While much has been said in the mainstream media over the past 24 hours regarding President Obama's latest Executive Order protecting gay and transgender individuals from discrimination by federal contractors, a few less-publicized dimensions of this Order may have escaped your attention.
(1) The new Order applies to federal contractors with even a $10,000 contract with the federal government. (Usually, the federal contract value threshold is $50,000.)
(2) Several states and the District of Columbia have laws including sexual orientation as a protected class. However, this Executive Order goes a step beyond such laws, following the EEOC's lead in the 2012 Macy v. Holder decision where it recognized gender identity as a protected class under Title VII.
(3) This Order applies regardless of the size of the employer – you could have 2 employees and still be covered by it, even if you are not covered by Title VII or any other federal or state laws.
(4) Both the Department of Labor (DOL) and the Office of Federal Contract Compliance Programs (OFCCP) will be issuing regulations providing more detail as to how this Executive Order will be enforced. These regulations could include a requirement to apply affirmative action/give preferential treatment to gay and transgender individuals.
(5) It also remains to be seen how religious organizations who have or would like to have federal contracts will react to this new Executive Order, as unlike most pieces of gay and transgender legislation which have been proposed in Congress, there is no religious organization exemption in this Executive Order. (There is a narrow exception regarding hiring ministers and for those organizations whose mission statements or charters include a preference for employing those of a particular religion.)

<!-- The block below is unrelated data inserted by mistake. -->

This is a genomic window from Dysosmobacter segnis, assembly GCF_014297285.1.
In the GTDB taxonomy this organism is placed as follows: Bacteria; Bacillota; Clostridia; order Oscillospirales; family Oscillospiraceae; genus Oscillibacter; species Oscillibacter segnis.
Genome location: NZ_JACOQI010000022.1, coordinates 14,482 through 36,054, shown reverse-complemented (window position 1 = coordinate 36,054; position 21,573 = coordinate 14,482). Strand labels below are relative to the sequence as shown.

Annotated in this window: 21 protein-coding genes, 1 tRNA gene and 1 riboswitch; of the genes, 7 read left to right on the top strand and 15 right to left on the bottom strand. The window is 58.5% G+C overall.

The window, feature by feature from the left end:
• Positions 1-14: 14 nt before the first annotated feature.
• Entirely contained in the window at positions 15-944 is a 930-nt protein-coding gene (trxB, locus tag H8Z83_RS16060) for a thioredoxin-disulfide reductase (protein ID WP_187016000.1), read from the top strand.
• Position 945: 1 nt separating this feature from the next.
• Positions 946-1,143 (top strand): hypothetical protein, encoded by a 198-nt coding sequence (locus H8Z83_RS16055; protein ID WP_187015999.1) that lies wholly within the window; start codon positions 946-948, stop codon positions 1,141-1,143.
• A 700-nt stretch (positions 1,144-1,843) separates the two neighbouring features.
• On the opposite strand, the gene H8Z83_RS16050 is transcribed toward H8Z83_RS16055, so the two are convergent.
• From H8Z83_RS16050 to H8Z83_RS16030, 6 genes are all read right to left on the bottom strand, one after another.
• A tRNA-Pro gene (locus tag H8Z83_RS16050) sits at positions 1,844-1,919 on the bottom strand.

This means this Executive Order could face a Hobby Lobby-esque challenge as the Affordable Care Act did under the Religious Freedom Restoration Act (RFRA), which provides that no law or other rule which has general application (i.e., it is not specifically designed or targeted to affect religious freedom), can substantially burden a person's religious freedom unless the Government can show the application of the burden (1) is in furtherance of a compelling government interest and (2) is the least restrictive means of furthering that compelling interest.
In light of the fact that the U.S. Supreme Court just recognized in the Hobby Lobby case that corporations who have indicated a clear commitment to a religious mission/belief system are protected as "persons" under RFRA, the absence of an exemption for such organizations in this new Order makes such a challenge inevitable.
We will of course keep you updated as federal rules further clarify the requirements of this new Executive Order. For now, at the very least, failing to hire, terminating, or denying any applicant or employee equal treatment regarding the terms and conditions of employment based on their sexual orientation or gender identity is prohibited if your company has a contract with the federal government which is worth at least $10,000. In order to sign a federal contract, your business will have to affirm that it has a policy protecting gay and transgender applicants and employees from discrimination.